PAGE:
Sunday, October 14, 2012

Reddit and The Middle Ages


I don't really spend much time on Reddit, so I don't know what made me click on this link. It's the story of one of the most prominent users on Reddit, the so-called "troll" Violentacrez (pronounced "violent-acres") However, there is one part of this story that I found particularly fascinating.
Violentacrez's privileged position came from the fact that for years he had helped administrators deal with the massive seedy side of Reddit, acting almost as an unpaid staff member. Reddit administrators essentially handed off the oversight of the site's NSFW side to Violentacrez, according to former Reddit lead programer Chris Slowe (a.k.a. Keysersosa), who worked at Reddit from 2005 to the end of 2010. When Violentacrez first joined the site and started filling it with filth, administrators were wary and they often clashed. But eventually administrators and Violentacrez came to an uneasy truce, according to Slowe. For all his unpleasantness, they realized that Violentacrez was an excellent community moderator and could be counted on to keep the administrators abreast of any illegal content he came across.

"Once we came to terms he was actually pretty helpful. He would come to us with things that we hadn't noticed," said Slowe. "At the time there was only four of us working so that was a great resource for us to have."

Administrators realized it was easier to outsource the policing of questionable content to Violentacrez than to dirty their hands themselves, or ostracize him and risk even worse things happening without their knowledge. The devil you know. So even as Jailbait flourished and became an ever-more-integral part of Reddit's traffic and culture—in 2008 it won the most votes in a "subreddit of the year" poll—administrators looked the other way. "We just stayed out of there and let him do his thing and we knew at least he was getting rid of a lot of stuff that wasn't particularly legal," Slowe said. "I know I didn't want it to be my job."

Violentacrez's close relationship to administrators made him an elite member of Reddit's army of moderators, known as "mods" on the site. Though much is made of the millions of users who submit content to Reddit, it's Reddit's over 20,000 volunteer mods who are the real secret behind its success. They act as janitors and editors, keeping their subreddits clean and well-stocked with content. Reddit's main innovation has been to move these users up the food chain, from simple content-generators to management positions. This allows Reddit's mind-boggling breadth of content and users to be overseen by just a few paid employees. The downside is that it requires Reddit's official management to enter into uneasy symbiotic relationships with sketchy but effective moderators like Violentacrez.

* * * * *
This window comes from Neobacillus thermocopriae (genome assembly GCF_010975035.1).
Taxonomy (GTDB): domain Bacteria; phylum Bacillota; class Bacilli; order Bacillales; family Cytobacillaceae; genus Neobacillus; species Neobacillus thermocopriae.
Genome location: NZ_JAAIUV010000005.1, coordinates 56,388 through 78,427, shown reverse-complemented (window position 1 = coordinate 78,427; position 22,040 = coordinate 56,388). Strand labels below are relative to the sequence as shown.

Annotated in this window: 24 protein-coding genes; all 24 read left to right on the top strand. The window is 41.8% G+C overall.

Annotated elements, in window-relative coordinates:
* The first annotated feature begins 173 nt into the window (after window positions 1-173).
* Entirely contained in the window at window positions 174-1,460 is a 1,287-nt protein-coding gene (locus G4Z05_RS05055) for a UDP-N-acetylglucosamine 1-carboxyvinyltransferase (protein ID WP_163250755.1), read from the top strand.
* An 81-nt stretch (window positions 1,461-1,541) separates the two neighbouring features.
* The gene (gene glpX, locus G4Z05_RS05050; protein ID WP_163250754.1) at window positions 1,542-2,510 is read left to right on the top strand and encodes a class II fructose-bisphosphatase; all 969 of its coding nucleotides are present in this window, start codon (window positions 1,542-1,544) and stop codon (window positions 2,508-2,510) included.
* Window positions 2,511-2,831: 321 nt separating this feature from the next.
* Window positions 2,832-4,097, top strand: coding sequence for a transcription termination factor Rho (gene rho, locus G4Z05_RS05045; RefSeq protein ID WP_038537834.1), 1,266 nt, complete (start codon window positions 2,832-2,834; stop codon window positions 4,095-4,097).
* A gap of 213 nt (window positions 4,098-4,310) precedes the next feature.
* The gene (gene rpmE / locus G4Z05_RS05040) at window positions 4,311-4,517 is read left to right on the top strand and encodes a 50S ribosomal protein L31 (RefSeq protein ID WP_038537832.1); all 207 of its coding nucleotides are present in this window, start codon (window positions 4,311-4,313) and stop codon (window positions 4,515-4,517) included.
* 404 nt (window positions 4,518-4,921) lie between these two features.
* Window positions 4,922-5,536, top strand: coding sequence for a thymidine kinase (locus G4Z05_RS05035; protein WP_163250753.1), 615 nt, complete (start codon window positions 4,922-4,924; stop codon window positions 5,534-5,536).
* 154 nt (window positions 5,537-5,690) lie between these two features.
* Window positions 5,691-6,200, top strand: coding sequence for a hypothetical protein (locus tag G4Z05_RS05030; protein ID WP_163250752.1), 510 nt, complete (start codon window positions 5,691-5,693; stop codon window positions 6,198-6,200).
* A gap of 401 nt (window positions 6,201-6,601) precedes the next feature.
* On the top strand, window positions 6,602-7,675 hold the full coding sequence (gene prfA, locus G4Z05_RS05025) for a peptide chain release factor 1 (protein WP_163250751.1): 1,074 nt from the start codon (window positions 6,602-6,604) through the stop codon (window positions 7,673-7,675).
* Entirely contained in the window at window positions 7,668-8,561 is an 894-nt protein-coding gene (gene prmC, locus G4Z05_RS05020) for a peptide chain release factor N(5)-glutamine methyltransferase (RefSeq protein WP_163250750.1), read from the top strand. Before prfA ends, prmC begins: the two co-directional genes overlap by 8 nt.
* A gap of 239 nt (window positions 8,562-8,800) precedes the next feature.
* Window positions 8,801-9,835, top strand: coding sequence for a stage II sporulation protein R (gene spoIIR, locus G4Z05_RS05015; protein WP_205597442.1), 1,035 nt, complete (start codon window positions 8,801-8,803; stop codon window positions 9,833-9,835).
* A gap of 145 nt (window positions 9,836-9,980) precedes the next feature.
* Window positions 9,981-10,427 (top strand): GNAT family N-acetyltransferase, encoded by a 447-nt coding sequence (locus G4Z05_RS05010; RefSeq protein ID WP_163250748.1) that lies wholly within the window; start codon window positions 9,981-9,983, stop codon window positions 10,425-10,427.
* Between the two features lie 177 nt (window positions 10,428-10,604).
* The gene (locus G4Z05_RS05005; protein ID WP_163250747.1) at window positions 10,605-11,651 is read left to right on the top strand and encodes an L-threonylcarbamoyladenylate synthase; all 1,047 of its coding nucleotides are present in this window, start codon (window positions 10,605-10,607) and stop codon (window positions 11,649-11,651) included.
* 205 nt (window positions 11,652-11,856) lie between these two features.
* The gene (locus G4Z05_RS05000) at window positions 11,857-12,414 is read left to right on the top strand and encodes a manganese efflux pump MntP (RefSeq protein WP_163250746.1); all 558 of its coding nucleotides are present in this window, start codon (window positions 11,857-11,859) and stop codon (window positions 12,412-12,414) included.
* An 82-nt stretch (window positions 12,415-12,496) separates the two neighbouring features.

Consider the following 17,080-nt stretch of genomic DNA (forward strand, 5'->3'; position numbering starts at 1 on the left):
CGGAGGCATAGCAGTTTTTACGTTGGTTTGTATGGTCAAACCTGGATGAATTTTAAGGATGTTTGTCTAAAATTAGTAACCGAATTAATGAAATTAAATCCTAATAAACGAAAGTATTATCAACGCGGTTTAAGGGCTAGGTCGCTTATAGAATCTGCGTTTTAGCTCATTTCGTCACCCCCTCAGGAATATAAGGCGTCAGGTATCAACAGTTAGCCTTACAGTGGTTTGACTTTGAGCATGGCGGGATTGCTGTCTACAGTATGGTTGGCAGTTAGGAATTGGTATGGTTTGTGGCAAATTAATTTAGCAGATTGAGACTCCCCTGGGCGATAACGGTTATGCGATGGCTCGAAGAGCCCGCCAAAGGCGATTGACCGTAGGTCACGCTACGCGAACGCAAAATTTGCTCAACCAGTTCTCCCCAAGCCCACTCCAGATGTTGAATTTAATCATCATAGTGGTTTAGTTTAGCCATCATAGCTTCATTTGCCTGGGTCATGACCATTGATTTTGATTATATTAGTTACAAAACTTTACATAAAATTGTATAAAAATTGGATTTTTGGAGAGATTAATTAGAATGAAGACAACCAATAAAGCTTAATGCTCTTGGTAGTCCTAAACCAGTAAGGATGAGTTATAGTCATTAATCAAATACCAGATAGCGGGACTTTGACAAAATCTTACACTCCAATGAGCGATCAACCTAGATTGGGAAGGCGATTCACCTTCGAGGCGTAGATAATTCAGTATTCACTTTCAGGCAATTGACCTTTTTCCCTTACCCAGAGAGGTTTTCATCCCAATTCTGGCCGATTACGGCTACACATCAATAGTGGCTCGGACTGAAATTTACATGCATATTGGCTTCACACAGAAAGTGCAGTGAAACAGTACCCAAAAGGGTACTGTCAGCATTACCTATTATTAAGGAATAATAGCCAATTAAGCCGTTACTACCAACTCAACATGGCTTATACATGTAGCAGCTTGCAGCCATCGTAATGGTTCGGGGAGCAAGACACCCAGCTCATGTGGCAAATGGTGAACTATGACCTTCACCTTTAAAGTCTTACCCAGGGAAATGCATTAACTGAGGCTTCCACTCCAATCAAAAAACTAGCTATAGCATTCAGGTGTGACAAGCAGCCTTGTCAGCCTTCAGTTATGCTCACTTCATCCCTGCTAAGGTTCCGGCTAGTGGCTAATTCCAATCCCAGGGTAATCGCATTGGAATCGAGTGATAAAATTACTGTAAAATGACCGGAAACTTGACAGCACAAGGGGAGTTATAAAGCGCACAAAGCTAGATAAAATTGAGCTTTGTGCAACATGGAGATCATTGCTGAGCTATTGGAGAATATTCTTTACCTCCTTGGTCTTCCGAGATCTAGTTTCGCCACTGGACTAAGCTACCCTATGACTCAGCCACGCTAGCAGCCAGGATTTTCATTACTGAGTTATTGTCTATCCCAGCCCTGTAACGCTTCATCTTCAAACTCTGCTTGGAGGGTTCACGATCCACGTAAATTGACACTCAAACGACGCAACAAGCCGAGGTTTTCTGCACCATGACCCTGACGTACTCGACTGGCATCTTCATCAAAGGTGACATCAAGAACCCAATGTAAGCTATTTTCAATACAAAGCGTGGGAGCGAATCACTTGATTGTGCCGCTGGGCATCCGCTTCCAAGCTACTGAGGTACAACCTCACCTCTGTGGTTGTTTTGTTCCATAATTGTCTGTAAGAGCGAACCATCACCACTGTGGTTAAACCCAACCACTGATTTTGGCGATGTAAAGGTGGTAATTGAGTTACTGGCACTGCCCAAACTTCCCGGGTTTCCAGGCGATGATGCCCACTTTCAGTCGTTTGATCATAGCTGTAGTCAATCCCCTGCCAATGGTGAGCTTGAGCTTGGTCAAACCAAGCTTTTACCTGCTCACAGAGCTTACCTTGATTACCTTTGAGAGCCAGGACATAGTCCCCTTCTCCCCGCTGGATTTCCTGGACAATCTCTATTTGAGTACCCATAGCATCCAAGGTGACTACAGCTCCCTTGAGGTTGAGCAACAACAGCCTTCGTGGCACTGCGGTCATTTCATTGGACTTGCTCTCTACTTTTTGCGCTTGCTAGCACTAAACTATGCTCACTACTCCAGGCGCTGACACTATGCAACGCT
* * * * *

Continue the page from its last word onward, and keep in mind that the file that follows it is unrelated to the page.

When it comes to mods, the political model of Reddit is not so much a vast digital democracy, as it's often framed by fans and users, as online feudalism. Moderators like Violentacrez are given absolute control over their turf in exchange for keeping the kingdom of Reddit strong. Moderators become more or less powerful in direct relation to the number and popularity of the subreddits they moderate, so they try to take over other subreddits to boost their profile in the community. Inevitably, Reddit's administrators develop relationships with the most influential moderators. Like feuding medieval lords vying for the king's favor, moderators form alliances or wage epic flame wars over power struggles.

This is how Violentacrez, Reddit's creepiest user, also became its most powerful...
Unmasking Reddit’s Violentacrez, The Biggest Troll on the Web (Gawker)

What's fascinating to me about this is how this whole scenario provides a fascinating study as to how actual Feudalism probably developed in Europe. Human social instincts are the same whether they are expressed in the real world of forts, farms and workshops or the virtual one.

To understand, you have to think of Reddit as a sort of a fixed-boundary kingdom or territory, with the founder/owners as the "king." The various discussion forums can be seen as regions or provinces within the kingdom. Rather than a democracy, Reddit is more accurately an anarchy - a place where anything goes. How do you police it and keep order?

The answer is you turn to certain powerful people already enmeshed in the social order to do it for you; to do the "unsavory" tasks that need to be done but you don't want to dirty your hands with. That way Reddit can use little manpower but keep things humming along. An informal exchange is made, in which people higher-up get order, and people lower-down get status. A understanding of rights, expectations, duties, limits and obligations is arrived at, formally or informally.